Arguably reaching peak status during West Germany’s famed 1970 World Cup campaign, Beckenbauer led West Germany comfortably past the pool stage before inspiring an incredible fight-back when scoring a goal in the 69th minute against England to well and truly turn the run of momentum in his nation’s favour. Progressing through to the preliminary finals, West Germany faced off with Italy in what has become known as the Game of the Century. Breaking his left clavicle after being fouled, Beckenbauer elected to remain on the pitch as West Germany had already exhausted their permitted number of substitutions. While ultimately losing that match 4-3, West Germany secured a 1-0 consolation victory over Uruguay to finish the 1970 World Cup third.
Making his final appearance in a World Cup tournament in the West Germany-hosted 1974 edition, Beckenbaur sported the captain’s armband and led his nation to a memorable tournament victory, including a hard-fought 2-1 win over clear favourites the Netherlands, in which Beckenbauer produced one of his career-best performances.
While never winning a football World Cup tournament and appearing in just a single edition, classy Dutch striker Johan Cruyff secured the Man of the Tournament award at the 1974 World Cup in West Germany and is still considered one of history’s stand-out strikers.
Leading from the front, Cruyff’s Netherlands side famously mastered the ‘Total Football’ system throughout the 1974 world cup; cruising through the pool system and knocking out powerhouses Argentina, East Germany and defending champions Brazil on their way to the Grand Final.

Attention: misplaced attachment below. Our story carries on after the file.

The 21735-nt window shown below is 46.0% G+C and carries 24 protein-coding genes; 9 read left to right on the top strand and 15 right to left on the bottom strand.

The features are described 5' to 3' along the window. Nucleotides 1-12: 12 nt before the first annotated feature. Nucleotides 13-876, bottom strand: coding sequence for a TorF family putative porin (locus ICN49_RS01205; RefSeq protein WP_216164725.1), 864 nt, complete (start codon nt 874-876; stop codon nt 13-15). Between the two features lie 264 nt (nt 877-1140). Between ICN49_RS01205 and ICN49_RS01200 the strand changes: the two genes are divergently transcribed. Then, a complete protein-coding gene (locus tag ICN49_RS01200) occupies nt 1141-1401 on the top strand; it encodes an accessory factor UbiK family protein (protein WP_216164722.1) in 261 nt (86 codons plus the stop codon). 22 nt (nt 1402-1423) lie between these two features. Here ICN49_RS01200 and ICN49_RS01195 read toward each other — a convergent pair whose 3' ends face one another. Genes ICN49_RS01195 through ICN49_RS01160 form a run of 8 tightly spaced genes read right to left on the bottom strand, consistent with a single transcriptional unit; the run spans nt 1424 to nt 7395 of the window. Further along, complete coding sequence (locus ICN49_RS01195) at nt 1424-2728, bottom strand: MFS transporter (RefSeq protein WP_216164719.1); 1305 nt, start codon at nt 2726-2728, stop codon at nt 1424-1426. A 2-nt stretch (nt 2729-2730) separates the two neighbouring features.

Beginning with the ball in the 1974 final, Cruyff passed back to his team mates, who circulated the ball 13 times before returning to their star striker, who forced a penalty inside the box which was promptly scored by teammate Johan Neeskens; all before host nation West Germany had touched the ball once.
While eventually going down 2-1, Cruyff cemented his name in World Cup folklore with his heroics throughout the entire 1974 tournament.
Appearing in two World Cup tournaments and claiming honours in each, Italian legend Giuseppe Meazza is often considered one of the greatest players ever to strap on a pair of football boots and had arguably one of the strongest effects on the world’s premier sporting event.
In his maiden World Cup appearance in 1934, Meazza played every game for the Azzurri, stamping his class immediately with a brace during a 4-0 qualifying victory over Greece before again asserting his dominance with a man-of-the-match performance in Italy’s 7-1 demolition of the United States in their official campaign opener.